In this game, you are piloting a spaceship through an expanding galactic map; to explore a new hex you can either spend a lot of space energy to see what the new tile is first before deciding whether to land on it or not, or… you can gamble! For a lot less precious space energy you can simply flip the tile and that’s where you are. Sometimes it’ll be lovely, peaceful space, but more often than not you’ll crash into an asteroid belt, get caught in the pull of a black hole or just, straight up explode as an ice comet barrels into you.

A game that uses a D20 for movement was always going to have a lot of swingy turns, but that level of danger and fun in flipping a tile is pretty infectious and I’ve yet to see a game where every corner of the map hasn’t been successfully uncovered, often to the sound of laughter and exploding ships.


An adventure game in the style of an old Jules Verne story, 7th Continent sees you play as an explorer in the 1900s that discovers a new landmass and you must explore its dangers to lift curses from this new continent. If you’re a fan of those old school card indexes, the ones you’d pull out of a wood drawer, you’ll be right at home here as everything you’ll use, from items to events to your own ability deck is a beautifully designed square card. These games are proper ‘choose-your-own-adventure’ style but rather than a book to read from, you’ll find more cards along the way. 

The map itself is preset so, okay, you’re not actually building the map as you go, but I thought it worth a mention as the feeling of exploration is so well done. Can you successfully climb that cliff? How will you get across the river? You need to explore to succeed and each map tile uncovered might hold the clue you need, or just some precious items.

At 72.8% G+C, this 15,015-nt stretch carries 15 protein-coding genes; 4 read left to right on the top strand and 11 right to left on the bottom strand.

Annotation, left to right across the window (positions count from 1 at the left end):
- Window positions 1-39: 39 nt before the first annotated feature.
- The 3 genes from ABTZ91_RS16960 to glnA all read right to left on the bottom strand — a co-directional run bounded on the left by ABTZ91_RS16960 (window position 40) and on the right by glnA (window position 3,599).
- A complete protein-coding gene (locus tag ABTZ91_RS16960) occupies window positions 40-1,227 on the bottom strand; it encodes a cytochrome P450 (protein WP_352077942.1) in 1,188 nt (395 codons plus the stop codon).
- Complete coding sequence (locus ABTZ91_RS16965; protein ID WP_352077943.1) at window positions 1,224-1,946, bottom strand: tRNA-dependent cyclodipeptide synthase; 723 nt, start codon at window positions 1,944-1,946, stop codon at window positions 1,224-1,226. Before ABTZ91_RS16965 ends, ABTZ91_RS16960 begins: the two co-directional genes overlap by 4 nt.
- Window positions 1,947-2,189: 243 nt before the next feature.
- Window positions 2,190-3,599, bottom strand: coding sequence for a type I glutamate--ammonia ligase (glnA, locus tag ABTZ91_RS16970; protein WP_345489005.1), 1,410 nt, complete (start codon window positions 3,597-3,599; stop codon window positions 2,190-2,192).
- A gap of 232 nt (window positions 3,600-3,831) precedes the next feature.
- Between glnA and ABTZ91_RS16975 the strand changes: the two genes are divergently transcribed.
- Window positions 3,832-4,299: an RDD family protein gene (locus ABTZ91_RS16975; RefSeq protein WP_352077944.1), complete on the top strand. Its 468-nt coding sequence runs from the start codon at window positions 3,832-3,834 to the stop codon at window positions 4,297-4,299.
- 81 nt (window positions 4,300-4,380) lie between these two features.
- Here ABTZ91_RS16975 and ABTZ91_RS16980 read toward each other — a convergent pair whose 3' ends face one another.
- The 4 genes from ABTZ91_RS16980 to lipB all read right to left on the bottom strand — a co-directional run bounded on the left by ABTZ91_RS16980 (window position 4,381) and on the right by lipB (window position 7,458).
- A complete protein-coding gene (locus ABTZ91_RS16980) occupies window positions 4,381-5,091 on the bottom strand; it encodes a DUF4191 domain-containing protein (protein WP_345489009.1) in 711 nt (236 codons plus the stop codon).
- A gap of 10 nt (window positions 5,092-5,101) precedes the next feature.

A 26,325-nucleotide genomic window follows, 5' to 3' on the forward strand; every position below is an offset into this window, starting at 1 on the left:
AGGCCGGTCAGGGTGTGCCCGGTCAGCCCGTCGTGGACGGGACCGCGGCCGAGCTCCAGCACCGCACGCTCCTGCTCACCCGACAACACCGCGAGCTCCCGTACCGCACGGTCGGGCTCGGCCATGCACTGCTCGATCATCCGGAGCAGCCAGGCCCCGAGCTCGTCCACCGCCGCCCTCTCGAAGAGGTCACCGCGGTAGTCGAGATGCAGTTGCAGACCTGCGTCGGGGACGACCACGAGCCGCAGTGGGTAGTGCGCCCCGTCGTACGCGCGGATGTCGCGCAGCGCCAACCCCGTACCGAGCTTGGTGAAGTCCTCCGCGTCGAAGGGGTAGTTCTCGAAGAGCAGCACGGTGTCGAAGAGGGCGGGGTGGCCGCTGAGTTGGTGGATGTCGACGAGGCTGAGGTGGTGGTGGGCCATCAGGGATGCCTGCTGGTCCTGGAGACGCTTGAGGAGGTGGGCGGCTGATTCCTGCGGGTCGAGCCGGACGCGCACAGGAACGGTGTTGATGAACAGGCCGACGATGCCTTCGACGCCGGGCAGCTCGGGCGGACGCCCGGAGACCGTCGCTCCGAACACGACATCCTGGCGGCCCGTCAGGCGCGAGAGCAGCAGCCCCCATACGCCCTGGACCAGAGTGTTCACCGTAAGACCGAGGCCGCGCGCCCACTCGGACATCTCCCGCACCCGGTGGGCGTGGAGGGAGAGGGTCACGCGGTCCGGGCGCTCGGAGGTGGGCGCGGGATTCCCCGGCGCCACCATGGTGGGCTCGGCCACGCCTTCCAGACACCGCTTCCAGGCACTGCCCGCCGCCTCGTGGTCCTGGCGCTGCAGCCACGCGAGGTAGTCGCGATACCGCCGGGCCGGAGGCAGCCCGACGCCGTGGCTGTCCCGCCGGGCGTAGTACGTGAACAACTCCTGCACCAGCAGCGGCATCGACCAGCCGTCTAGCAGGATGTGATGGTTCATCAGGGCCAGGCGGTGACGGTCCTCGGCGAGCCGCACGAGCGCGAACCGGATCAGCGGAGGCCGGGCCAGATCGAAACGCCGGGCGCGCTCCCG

The gameplay itself can get a bit tricky with more than two players and 7th Continent has a bit of an issue with having to make camp too often, all issues supposedly fixed in the brand new sequel 7th Citadel (yet to play it), but in terms of pure narrative and that feeling of being an explorer abandoned on an unknown map that you must uncover, this hits the spot.

What’s that? You’ve explored all these places and wondered if there were any more mysteries left on the map? Ah go on then, let me jot down two more question marks on your map… 

CASCADIA takes the tile laying, world building idea but has players making their own little mountainous national park land. The twist here is that not only will you score for creating the biggest connected land regions, the tiles also let you know what animals can live there. Plus each tile comes with a random animal token you need to place. Balancing the dual aspect of building your build while populating it is a great puzzle. Can you get those salmon all the way along the river? Let’s hope so, they’re counting on you! 

And, quickly back to space (hurray!) for TERRAFORMING MARS a crunchy, beloved Euro game with some famously clunky card art that sees you work together to build habits (board tiles) on a map of Mars whilst also looking to gain the most profit for your mega-corporation.

Filling a barren board with lush green and blue is very satisfying and if you terraform it enough, you can have pets!

Written by Tom Bell.

If you want to pick up any of these games, check if they’re in stock at Zatu. Buying them there supports No Rolls Barred via our affiliate partnership. Read more here.